lead paint

Lead poisoning is a serious problem that can lead to adverse health problems. In children, high levels of lead can cause damage to the brain and nervous system, behavioral and learning problems, slow growth, and hearing problems. In adults, lead poisoning can cause reproductive problems, high blood pressure, digestive problems, nerve disorder, memory and concentration problems, and muscle and joint pain.

Federal law requires that sellers disclose known information on lead-based paint hazards before selling a house. Sales contracts must include a federal form about lead-based paint in the building. Buyers will have up to 10 days to check for lead hazards and are likely to stipulate corrections.

Lead poisoning is especially a problem in cities and towns with older buildings. Many homes built before 1978, especially homes built before 1950 can have lead paint.   If you are considering purchasing a historic home in Evanston, Wilmette, Winnetka, Kenilworth or any other place on the North Shore, be aware that lead is likely present and budget accordingly.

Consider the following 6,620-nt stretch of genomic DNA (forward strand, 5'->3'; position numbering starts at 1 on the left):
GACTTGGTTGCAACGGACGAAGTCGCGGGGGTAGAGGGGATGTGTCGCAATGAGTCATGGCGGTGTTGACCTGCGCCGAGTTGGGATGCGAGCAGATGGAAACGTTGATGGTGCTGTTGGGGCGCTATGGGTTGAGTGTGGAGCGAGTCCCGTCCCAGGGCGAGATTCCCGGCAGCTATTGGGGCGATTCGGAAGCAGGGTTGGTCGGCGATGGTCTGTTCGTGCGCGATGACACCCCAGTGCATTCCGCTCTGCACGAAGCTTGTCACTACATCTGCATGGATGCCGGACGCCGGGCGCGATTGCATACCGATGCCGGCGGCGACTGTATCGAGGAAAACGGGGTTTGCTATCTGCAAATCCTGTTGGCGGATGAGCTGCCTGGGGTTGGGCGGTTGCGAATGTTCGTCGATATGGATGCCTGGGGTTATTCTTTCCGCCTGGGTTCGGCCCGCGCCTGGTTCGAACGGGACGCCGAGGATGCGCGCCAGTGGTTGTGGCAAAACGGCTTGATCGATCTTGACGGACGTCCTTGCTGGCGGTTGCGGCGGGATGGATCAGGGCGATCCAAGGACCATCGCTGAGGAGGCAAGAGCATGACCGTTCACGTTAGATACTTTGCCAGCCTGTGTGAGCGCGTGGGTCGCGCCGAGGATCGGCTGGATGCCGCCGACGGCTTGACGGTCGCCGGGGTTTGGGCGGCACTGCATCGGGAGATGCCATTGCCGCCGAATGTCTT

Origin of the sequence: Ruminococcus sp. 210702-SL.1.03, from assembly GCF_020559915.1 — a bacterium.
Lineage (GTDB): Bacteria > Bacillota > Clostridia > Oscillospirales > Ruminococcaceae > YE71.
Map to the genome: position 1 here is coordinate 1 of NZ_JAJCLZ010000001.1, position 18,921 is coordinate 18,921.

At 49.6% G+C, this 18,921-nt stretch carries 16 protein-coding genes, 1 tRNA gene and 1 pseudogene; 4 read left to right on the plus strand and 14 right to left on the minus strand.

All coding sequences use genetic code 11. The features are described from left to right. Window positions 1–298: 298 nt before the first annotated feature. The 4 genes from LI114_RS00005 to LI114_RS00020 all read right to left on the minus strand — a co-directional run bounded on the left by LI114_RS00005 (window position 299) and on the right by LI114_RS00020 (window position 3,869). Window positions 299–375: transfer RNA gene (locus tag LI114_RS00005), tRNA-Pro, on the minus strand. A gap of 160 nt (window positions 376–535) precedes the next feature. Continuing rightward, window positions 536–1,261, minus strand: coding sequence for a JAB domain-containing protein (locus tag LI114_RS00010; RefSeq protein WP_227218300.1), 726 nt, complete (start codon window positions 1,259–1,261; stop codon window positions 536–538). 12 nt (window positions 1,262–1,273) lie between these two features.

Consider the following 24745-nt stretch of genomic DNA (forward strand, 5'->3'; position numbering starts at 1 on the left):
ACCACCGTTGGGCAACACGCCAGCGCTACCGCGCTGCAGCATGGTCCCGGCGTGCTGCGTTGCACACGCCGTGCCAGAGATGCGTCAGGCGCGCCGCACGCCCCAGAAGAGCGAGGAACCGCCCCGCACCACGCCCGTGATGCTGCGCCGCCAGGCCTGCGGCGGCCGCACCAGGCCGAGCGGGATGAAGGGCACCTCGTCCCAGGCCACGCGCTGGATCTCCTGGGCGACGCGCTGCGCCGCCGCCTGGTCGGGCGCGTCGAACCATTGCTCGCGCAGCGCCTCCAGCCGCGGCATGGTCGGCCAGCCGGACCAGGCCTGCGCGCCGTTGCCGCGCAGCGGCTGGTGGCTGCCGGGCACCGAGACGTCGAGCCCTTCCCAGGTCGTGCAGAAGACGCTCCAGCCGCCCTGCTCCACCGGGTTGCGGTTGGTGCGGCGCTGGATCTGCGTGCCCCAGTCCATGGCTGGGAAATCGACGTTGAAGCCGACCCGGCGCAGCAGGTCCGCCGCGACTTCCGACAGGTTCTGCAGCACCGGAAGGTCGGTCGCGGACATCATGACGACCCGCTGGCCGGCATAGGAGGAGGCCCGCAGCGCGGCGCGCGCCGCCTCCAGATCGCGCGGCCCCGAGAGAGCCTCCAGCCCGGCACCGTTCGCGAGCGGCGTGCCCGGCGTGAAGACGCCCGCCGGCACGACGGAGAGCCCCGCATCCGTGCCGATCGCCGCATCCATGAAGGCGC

Chipping and peeling paint, especially on wood trim is more likely to contain lead than wall paint.   Lead paint present on windows is even more concerning as it is nearly impossible to remove and particles of the old lead paint can get airborne and breathed into the lungs.  If buying and older home, budget for new windows, especially if you have children in the home as lead can impair a child's development.  

Lead can also be present in pipes, but this is uncommon.  If you are purchasing an older home, have the inspector check for lead pipes or consider getting the home's water tested.